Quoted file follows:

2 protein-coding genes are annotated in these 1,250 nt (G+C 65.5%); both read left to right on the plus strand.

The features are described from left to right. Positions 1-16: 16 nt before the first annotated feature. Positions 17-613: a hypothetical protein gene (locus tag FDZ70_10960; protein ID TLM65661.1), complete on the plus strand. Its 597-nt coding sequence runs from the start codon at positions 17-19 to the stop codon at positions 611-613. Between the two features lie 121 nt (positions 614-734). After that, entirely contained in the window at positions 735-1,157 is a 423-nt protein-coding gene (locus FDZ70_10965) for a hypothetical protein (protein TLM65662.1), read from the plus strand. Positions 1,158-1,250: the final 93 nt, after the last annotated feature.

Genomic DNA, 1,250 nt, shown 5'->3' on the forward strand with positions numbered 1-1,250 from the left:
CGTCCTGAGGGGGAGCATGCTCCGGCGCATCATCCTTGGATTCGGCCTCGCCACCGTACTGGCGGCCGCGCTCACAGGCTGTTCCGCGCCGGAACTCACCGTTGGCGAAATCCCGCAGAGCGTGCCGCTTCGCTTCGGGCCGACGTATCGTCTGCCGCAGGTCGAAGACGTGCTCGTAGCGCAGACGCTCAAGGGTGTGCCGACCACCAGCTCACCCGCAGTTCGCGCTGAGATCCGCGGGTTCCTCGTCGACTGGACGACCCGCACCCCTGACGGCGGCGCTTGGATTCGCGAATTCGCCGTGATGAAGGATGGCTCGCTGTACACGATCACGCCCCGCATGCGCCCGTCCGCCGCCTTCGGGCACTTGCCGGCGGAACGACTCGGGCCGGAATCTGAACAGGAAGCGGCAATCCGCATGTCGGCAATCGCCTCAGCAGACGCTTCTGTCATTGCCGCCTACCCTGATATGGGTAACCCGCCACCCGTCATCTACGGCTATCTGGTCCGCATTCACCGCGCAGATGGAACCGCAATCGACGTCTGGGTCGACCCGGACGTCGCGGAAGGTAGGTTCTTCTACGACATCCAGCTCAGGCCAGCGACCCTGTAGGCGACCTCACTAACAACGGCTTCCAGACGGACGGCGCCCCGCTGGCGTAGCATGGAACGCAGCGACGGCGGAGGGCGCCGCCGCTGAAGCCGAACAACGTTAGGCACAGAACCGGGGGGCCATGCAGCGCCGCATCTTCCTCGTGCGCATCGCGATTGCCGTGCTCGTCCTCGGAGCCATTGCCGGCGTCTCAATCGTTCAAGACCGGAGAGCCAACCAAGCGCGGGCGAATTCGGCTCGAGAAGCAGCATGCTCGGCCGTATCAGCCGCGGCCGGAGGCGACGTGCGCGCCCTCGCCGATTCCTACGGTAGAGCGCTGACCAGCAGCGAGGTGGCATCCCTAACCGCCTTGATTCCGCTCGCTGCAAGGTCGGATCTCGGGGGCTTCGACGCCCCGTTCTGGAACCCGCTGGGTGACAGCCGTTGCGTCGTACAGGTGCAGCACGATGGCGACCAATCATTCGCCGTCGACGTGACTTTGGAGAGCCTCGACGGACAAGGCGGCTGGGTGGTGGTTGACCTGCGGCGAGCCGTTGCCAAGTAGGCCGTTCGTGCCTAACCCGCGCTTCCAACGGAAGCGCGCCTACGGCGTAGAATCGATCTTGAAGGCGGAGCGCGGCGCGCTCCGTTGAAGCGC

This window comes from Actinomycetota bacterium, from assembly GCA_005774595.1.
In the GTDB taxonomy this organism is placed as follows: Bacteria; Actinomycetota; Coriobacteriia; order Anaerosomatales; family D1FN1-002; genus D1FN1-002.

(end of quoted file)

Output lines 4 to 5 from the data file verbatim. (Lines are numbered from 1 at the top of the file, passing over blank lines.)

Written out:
CGTCCTGAGGGGGAGCATGCTCCGGCGCATCATCCTTGGATTCGGCCTCGCCACCGTACTGGCGGCCGCGCTCACAGGCTGTTCCGCGCCGGAACTCACCGTTGGCGAAATCCCGCAGAGCGTGCCGCTTCGCTTCGGGCCGACGTATCGTCTGCCGCAGGTCGAAGACGTGCTCGTAGCGCAGACGCTCAAGGGTGTGCCGACCACCAGCTCACCCGCAGTTCGCGCTGAGATCCGCGGGTTCCTCGTCGACTGGACGACCCGCACCCCTGACGGCGGCGCTTGGATTCGCGAATTCGCCGTGATGAAGGATGGCTCGCTGTACACGATCACGCCCCGCATGCGCCCGTCCGCCGCCTTCGGGCACTTGCCGGCGGAACGACTCGGGCCGGAATCTGAACAGGAAGCGGCAATCCGCATGTCGGCAATCGCCTCAGCAGACGCTTCTGTCATTGCCGCCTACCCTGATATGGGTAACCCGCCACCCGTCATCTACGGCTATCTGGTCCGCATTCACCGCGCAGATGGAACCGCAATCGACGTCTGGGTCGACCCGGACGTCGCGGAAGGTAGGTTCTTCTACGACATCCAGCTCAGGCCAGCGACCCTGTAGGCGACCTCACTAACAACGGCTTCCAGACGGACGGCGCCCCGCTGGCGTAGCATGGAACGCAGCGACGGCGGAGGGCGCCGCCGCTGAAGCCGAACAACGTTAGGCACAGAACCGGGGGGCCATGCAGCGCCGCATCTTCCTCGTGCGCATCGCGATTGCCGTGCTCGTCCTCGGAGCCATTGCCGGCGTCTCAATCGTTCAAGACCGGAGAGCCAACCAAGCGCGGGCGAATTCGGCTCGAGAAGCAGCATGCTCGGCCGTATCAGCCGCGGCCGGAGGCGACGTGCGCGCCCTCGCCGATTCCTACGGTAGAGCGCTGACCAGCAGCGAGGTGGCATCCCTAACCGCCTTGATTCCGCTCGCTGCAAGGTCGGATCTCGGGGGCTTCGACGCCCCGTTCTGGAACCCGCTGGGTGACAGCCGTTGCGTCGTACAGGTGCAGCACGATGGCGACCAATCATTCGCCGTCGACGTGACTTTGGAGAGCCTCGACGGACAAGGCGGCTGGGTGGTGGTTGACCTGCGGCGAGCCGTTGCCAAGTAGGCCGTTCGTGCCTAACCCGCGCTTCCAACGGAAGCGCGCCTACGGCGTAGAATCGATCTTGAAGGCGGAGCGCGGCGCGCTCCGTTGAAGCGC

This window comes from Actinomycetota bacterium, from assembly GCA_005774595.1.